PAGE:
Things may be reaching the grim breaking point:
General Motors Corp [GM-N], nearing a Tuesday [Feb. 17] deadline to present a viability plan to the U.S. government, is considering as one option a Chapter 11 bankruptcy filing that would create a new company, the Wall Street Journal said in its Saturday edition.
“One plan includes a Chapter 11 filing that would assemble all of GM’s viable assets, including some U.S. brands and international operations, into a new company,” the newspaper said. “The undesirable assets would be liquidated or sold under protection of a bankruptcy court. Contracts with bondholders, unions, dealers and suppliers would also be reworked.”
Citing “people familiar with the matter,” the story said that GM could also ask for additional government funds to stave off a bankruptcy filing.
GM declined to comment, the story said…
Talks between the United Auto Workers and General Motors Corp aimed at cutting costs and debt at the struggling automaker have broken down over union concerns about retiree healthcare, a person briefed on the talks said on Saturday [Feb. 14].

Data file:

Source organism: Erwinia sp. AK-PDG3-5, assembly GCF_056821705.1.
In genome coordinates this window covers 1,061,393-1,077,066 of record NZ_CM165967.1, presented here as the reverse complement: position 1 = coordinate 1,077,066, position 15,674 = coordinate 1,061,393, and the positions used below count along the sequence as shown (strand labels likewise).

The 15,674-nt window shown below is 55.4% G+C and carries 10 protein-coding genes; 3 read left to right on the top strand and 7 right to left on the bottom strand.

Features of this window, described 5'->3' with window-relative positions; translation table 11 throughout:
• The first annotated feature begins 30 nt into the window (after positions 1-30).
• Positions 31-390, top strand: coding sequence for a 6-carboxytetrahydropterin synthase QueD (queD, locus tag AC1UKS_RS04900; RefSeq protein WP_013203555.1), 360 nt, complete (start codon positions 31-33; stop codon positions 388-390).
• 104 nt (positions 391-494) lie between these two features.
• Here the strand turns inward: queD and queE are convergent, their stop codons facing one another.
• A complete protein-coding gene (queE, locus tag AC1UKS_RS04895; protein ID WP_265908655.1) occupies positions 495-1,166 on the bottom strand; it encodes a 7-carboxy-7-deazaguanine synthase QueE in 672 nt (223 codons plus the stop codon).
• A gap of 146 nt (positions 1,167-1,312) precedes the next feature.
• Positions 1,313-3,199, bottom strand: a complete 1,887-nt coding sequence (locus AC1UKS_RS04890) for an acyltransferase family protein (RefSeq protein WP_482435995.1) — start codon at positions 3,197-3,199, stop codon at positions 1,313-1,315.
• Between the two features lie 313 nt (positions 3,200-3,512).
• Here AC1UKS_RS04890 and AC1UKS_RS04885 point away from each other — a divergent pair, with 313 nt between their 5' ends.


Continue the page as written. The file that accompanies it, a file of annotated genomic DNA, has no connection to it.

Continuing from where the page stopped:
A parallel set of talks between Chrysler LLC and the UAW over similar concessions were continuing over the weekend but little progress had been made in the past week, a person briefed on those negotiations said…
I do think GM Oshawa may well be for the chop. Whatever plan goes to the US government before President Obama’s Feb. 19 visit to Ottawa, I can’t see him making any serious effort to help save US automakers’ Canadian plants if the companies suggest closing them. The poor prime minister will certainly get blasted (undeservedly in my view–what realistically can Canada do?) by the opposition and our pundits.
Product, product, product–what are Americans going to buy if sales stay at around 10 million for some four years?
Chrysler, for its part, looks pretty close to a goner to me. With Fiat taking a major share it won’t be a major player much longer; and I can’t see much future for most of the models it assembles in Ontario. Ominously, Nissan is putting a hold on previously-agreed plans to cooperate with Chrysler.